The World of Lore: Perfect for RIP... and an Update


Hey all! I'm sitting on my couch trying to will a cold away. It's not really working. Now would be a good time for a post.

Last weekend was Thanksgiving here in Canada and it was a good one.The fam and I not only had a great turkey dinner but went to a pumpkin patch and took a day trip to look at the leaves.

Not a bad view

The weather was unbelievable. Just perfect for outdoor activities. I'm so glad we got to enjoy it.

The Readathon is next weekend and though I wish I could participate in the 10 year old (wow) event, I have plans with my family. October is a busy month for me. We have a lot of birthdays in our family that month. I hope everyone else reads a lot of books for me! Maybe I'll lift my Twitter ban and drop in that day to cheer you all on.

Anyway I read another book for RIP XII. It's a perfect fit for the challenge and the season.

The World of Lore: Monstrous Creatures by Aaron Mahnke 


I have been a big fan of Lore, the podcast, since its beginning, so I knew I'd be reading the book based on the series. I had the chance to listen to the audio version, which is narrated by the author of course. It's much like the podcast, most of the stories are part of that series, but laid out in a cohesive way and the gaps filled in a bit more. There are sections on vampires, fairies, ghosts, gremlins, possessed dolls, legendary creatures like the Jersey Devil. He even gets into haunted places.

The World of Lore is about folklore so the stories should be taken with a grain of salt. Not that they aren't true, just ask my cousin's boyfriend's aunt's hairdresser. If you want a more realistic delving into folklore, check out Ghostland by Colin Dickey. I would have liked more original material, but this is a great way to introduce people who don't listen to podcasts to, well, The World of Lore. (There's also an Amazon series. He's covering every format.) The non-audio version is illustrated, so that's a bonus. I might have to check that out. If you like creepy folklore, you should enjoy this one.

I received this review copy from Penguin Random House Audio via Volumes. All opinions are my own.

RIP XII: Two Short Stories of Haunted Houses


I always make a bit of time for short stories during RIP. The horror genre is perfect for short form writing. People have been sitting around in the dark trying to scare each other with their tales since forever. You don't need a lot of explanation or exposition to get your point across. "I was in this place, some creepy things happened, the end."

The following stories follow that formula perfectly. In fact, they are almost the same story but with a few details changed. Let's take a look.

An Account of Some Strange Disturbances in Aungier Street by Joesph Sheridan Le Fanu. Two Irish cousins keep house in the family's rental property in Dublin, unaware of its haunted reputation. Not long after settling in the narrator's sleep is disturbed by terrible dreams. His cousin unceremoniously vacates the house, leaving him alone to experience harrowing encounters.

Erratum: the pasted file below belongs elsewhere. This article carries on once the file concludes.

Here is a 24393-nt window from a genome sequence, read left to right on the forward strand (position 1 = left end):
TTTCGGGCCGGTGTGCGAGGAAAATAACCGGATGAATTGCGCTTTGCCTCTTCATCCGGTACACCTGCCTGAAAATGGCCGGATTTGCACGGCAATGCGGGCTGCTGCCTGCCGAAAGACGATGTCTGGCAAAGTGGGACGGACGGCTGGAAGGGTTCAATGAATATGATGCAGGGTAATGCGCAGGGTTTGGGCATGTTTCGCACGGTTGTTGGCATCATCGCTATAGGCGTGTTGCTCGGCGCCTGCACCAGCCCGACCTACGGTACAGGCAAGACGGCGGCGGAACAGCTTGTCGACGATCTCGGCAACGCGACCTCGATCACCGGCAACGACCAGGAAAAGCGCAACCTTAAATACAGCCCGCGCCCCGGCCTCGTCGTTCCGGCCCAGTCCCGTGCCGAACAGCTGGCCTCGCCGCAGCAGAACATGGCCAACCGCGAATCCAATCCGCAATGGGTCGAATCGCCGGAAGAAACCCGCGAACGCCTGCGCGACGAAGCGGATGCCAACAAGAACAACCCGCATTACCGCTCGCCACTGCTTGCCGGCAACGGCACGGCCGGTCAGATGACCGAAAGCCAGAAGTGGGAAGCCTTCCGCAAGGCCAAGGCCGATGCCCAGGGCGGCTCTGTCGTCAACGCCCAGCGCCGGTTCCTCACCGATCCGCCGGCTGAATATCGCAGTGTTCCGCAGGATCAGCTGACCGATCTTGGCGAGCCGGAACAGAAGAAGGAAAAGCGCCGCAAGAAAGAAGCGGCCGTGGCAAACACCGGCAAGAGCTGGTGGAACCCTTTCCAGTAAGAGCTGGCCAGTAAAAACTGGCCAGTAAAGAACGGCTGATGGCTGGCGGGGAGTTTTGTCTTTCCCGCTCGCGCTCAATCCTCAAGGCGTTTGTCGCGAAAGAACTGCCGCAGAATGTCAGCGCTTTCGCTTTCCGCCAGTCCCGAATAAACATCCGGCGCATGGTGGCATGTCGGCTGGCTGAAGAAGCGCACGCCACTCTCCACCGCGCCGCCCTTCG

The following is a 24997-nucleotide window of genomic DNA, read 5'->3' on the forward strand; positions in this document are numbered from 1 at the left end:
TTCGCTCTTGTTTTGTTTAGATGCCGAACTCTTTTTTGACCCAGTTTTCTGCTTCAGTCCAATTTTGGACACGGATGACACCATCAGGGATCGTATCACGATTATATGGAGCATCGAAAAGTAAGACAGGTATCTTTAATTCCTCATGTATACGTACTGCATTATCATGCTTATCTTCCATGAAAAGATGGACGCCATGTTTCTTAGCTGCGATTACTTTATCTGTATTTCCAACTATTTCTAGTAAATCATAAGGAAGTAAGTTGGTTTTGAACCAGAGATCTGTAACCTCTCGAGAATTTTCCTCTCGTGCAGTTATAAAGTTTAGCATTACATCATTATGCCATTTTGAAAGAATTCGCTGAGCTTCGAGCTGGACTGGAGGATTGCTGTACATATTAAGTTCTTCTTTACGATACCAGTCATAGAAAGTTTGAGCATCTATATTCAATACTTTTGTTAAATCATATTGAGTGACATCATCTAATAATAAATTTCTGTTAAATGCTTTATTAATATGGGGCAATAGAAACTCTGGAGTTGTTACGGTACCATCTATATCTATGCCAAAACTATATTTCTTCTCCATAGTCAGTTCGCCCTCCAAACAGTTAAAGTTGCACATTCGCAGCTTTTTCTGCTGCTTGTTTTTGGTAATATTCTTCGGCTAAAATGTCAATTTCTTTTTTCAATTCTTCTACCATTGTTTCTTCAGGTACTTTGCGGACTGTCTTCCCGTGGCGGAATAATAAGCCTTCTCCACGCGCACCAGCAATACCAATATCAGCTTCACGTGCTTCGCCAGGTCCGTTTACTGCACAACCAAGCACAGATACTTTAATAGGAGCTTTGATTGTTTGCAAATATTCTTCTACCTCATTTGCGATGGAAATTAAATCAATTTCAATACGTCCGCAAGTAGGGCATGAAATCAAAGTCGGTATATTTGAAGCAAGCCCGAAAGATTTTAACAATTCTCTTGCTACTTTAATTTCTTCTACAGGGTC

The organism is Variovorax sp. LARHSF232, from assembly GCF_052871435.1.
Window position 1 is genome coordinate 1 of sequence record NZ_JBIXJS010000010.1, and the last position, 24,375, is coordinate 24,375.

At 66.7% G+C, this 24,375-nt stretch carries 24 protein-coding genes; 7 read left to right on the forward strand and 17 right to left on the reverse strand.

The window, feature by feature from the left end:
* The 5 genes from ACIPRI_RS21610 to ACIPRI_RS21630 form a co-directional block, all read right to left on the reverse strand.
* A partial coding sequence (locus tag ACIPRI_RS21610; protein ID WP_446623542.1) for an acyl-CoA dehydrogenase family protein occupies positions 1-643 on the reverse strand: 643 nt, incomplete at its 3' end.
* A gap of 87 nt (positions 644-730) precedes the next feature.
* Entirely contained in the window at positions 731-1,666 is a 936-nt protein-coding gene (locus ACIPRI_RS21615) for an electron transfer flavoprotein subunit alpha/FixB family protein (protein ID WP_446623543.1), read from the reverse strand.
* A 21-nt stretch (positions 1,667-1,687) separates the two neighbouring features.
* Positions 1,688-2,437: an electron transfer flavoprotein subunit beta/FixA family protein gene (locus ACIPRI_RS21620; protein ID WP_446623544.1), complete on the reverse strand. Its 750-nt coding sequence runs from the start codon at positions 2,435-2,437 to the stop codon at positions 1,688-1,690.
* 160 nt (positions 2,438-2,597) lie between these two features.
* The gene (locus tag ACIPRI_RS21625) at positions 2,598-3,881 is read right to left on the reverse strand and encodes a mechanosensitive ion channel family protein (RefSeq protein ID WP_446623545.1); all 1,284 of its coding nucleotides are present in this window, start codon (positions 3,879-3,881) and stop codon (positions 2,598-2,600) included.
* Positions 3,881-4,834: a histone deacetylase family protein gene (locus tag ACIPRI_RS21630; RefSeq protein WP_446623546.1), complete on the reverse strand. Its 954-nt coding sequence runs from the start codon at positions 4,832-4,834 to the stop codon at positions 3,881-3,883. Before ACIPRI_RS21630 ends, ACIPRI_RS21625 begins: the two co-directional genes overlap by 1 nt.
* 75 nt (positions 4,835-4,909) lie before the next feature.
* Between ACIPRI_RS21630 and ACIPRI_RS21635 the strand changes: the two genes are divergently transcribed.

The Haunted and the Haunters by Edward Bulwer-Lytton. A English gentleman hears of a haunted house for rent and spends the night there with his servant and dog. Immediately, the group is harassed by spirits. The servant flees and leaves the narrator alone to witness a ghostly visitation.

Since I read both stories within 24 hours of each other, I couldn't help but compare the two. I ended up liking Le Fanu's story more for a few reasons. First, the protagonist is a more likable character. He and his cousin are just trying to make their way in the world. Being medical students, they try to save a few pennies by staying in a recently purchased family property. They are just minding their own business when the events occur. On the other hand, Lytton's hero is looking for trouble. He's a guy with money and little else to do, so why not rent a haunted house for funsies?

I also like a ghost story where the hauntings are more psychological. In Aungier St, the narrator experiences dreams, he hears more of the ghost than he sees. In the end, the cousin relates the experience that drove him from the house to the narrator, which helps put the pieces all together. The Haunted's ghosts are right in the narrators face from the start. They are not shy! They even put on a little play for the narrator that reminded me of- don't laugh- Garfield's experience in Garfield's Halloween Adventure. (I must have watched that show about a million times when I was a kid.)

The Haunted and the Haunter's protagonist is a "rational" man and takes pains to tell the reader how he had to be courageous and not give into fear. He goes into some theories about ghosts, including some discussion of mediums and mesmerism. It's a very Victorian point of view, but also a bit like Ancient Aliens, where a quas-scientific explanation is given which doesn't hold up to much scrutiny. The alternative title is The House and the Brain, so...

The Strange Disturbances in Aungier Street, on the other hand, is just a straight up ghost story, as the narrator points out in the first sentences.
It is not worth telling, this story of mine--at least, not worth writing. Told, indeed, as I have sometimes been called upon to tell it, to a circle of intelligent and eager faces, lighted up by a good after-dinner fire on a winter's evening, with a cold wind rising and wailing outside, and all snug and cosy within, it has gone off--though I say it, who should not--indifferent well.
The narrator knows the right atmosphere for this story, and as cousin Tom is dearly departed, there is no one to refute his claims. You have to decide whether or not to believe him. It helped that I read this during a thunderstorm. Perfection!

I'd still recommend both, as they are short and available for free. On Project Gutenberg:
An Account of Some Strange Disturbances on Aungier Street / The Haunted and the Haunters.